Make Your Own Trellis Netting For Flower or Vegetable Vines


How To Make Your Own Trellis Netting For Flower or Vegetable Vines

Making DIY trellis netting is a very straightforward matter of tying strings into a grid of open squares or rectangles. The dimensions of the squares can be made to suit the kind of cucumber net we intend to support. A trellis net for flower vines, such as morning glories, might look prettiest with strings tied every three inches. However, a three-inch square grid might not have big enough spaces to allow for harvesting of peas or beans. With vegetable crop vines, we want to be able to stick our hands through the netting to pick the peas growing on the other side of the net. A good grid size for peas or beans is four inches. The more spaced apart the knots in the grid, the quicker it will be to make the netting.

To begin, we need some kind of frame to hold horizontal strings taut while we tie on the vertical strings. If chairs with a tall straight back are available, we can place two chairs side by side and use the backs of these chairs as our frame. However, since not everyone has this kind of chair, this article will continue by showing how to use a door as a frame, since nearly every home has doors.

The items we need to make the trellis netting are: Cotton string, (nylon and jute string tend to be too slippery to hold the knots fast) masking tape, and a pair of scissors. To determine the length of our horizontal strings, we can tape the end of a piece of string to the front side of the door near the hinge, wrap it around to the back side of the door near the hinge, and add another few inches for good measure, then cut. Having determined the correct length, we can cut the rest of the horizontal strings. The number of horizontal strings we cut depends on how wide we want the finished netting to be and how big the grid pattern we’ve planned. A door can potentially accommodate the making of a six-foot wide trellis net, if we band horizontal strings across from nearly the top to the bottom of the door.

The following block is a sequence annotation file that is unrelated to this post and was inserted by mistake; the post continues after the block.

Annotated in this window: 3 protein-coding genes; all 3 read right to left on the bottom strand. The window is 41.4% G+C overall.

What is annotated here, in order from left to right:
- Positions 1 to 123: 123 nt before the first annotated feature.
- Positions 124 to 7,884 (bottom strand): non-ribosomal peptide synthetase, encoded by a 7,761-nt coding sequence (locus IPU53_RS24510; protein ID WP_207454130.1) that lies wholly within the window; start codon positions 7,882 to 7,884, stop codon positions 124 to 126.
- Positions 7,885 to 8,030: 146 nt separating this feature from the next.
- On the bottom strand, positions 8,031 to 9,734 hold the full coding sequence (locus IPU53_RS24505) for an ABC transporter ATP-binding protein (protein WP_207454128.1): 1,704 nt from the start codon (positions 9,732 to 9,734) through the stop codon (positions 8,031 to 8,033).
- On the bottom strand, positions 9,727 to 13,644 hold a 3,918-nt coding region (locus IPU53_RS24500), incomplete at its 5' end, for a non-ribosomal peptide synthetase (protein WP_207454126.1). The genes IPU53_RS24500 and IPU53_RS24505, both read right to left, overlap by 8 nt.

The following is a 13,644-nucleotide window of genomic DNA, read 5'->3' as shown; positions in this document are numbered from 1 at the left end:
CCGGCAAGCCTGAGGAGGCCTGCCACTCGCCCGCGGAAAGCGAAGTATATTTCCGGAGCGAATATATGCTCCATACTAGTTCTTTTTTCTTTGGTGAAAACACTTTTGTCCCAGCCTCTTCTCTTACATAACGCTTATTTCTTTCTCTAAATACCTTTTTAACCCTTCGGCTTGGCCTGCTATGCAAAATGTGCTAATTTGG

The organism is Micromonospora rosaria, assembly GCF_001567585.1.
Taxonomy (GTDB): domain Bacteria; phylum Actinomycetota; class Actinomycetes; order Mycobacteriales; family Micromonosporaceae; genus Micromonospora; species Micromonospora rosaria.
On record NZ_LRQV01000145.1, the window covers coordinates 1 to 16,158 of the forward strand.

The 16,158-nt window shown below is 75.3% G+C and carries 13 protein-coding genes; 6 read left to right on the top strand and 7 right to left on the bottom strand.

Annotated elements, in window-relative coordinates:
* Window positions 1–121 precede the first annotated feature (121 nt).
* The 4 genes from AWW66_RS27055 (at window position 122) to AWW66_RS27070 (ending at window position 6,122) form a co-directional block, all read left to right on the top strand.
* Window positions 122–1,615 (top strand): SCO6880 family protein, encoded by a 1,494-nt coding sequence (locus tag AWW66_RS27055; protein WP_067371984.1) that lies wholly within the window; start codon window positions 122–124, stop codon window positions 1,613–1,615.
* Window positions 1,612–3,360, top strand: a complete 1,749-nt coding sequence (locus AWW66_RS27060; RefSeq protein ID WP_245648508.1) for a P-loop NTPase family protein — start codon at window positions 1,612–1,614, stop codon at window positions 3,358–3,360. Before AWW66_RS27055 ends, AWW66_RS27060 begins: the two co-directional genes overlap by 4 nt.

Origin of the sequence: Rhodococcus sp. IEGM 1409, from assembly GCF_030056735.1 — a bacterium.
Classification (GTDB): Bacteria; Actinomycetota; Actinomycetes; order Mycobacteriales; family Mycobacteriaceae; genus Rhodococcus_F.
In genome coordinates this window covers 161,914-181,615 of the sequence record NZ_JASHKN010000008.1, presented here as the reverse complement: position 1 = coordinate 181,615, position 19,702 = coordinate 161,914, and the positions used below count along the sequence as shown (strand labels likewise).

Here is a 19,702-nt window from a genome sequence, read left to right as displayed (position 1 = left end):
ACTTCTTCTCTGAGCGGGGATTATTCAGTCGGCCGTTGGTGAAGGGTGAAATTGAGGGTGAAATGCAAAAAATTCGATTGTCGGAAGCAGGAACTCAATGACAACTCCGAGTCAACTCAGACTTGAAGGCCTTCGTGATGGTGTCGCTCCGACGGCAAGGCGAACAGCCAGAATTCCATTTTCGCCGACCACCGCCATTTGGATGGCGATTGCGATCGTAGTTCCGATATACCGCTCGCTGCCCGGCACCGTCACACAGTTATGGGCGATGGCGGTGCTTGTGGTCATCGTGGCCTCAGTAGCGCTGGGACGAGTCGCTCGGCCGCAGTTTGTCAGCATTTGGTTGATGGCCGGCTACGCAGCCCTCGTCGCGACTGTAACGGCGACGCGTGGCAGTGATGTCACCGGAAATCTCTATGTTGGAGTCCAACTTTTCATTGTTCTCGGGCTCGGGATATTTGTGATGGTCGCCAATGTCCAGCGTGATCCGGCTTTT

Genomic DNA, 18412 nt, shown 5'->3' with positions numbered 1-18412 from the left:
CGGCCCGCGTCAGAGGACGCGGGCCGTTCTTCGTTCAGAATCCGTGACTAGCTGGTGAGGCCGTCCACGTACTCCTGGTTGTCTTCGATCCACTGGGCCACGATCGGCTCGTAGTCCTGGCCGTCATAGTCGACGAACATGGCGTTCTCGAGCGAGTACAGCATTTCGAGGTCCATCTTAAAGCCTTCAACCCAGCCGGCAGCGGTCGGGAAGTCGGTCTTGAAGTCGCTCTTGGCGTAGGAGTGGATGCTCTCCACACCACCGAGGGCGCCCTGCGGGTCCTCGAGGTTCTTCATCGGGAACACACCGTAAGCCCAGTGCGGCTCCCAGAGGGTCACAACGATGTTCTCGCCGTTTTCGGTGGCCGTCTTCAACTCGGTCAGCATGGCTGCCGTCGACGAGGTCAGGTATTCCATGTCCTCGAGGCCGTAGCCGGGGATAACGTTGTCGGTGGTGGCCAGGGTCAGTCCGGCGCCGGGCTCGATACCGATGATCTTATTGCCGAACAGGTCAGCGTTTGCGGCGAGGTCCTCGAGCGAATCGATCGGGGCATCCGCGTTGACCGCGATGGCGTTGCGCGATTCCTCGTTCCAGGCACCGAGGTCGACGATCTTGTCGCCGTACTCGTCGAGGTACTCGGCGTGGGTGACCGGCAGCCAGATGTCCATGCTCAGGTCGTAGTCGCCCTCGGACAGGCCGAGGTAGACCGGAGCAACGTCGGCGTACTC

Once we determine the size of the net and have cut our horizontal strings, we can tape them around the door. Place a piece of masking tape on one end of a cut piece of string, attach this taped string end through the hinge opening to the back side of the door pressing firmly. Then wrap the string around the front of the door, then the back of the door and capture the end of the string under the piece of tape placed earlier. One by one we can wrap the horizontal strings in this manner according to the spacing we’ve planned. To make sure the horizontal strings will stay in place, it’s a good idea to affix another piece of tape on each string at the outer edge of the door.

The next phase is to tie on the vertical strings. These are spaced according to the chosen grid size and knotted tightly at every intersecting horizontal string. When all the strings are tied together into the net, the pieces of tape can be removed and the net will fall away from the door frame. The netting is now ready to hang on a trellis in the garden to show off our beautiful flowers or support a crop of vegetable vines.

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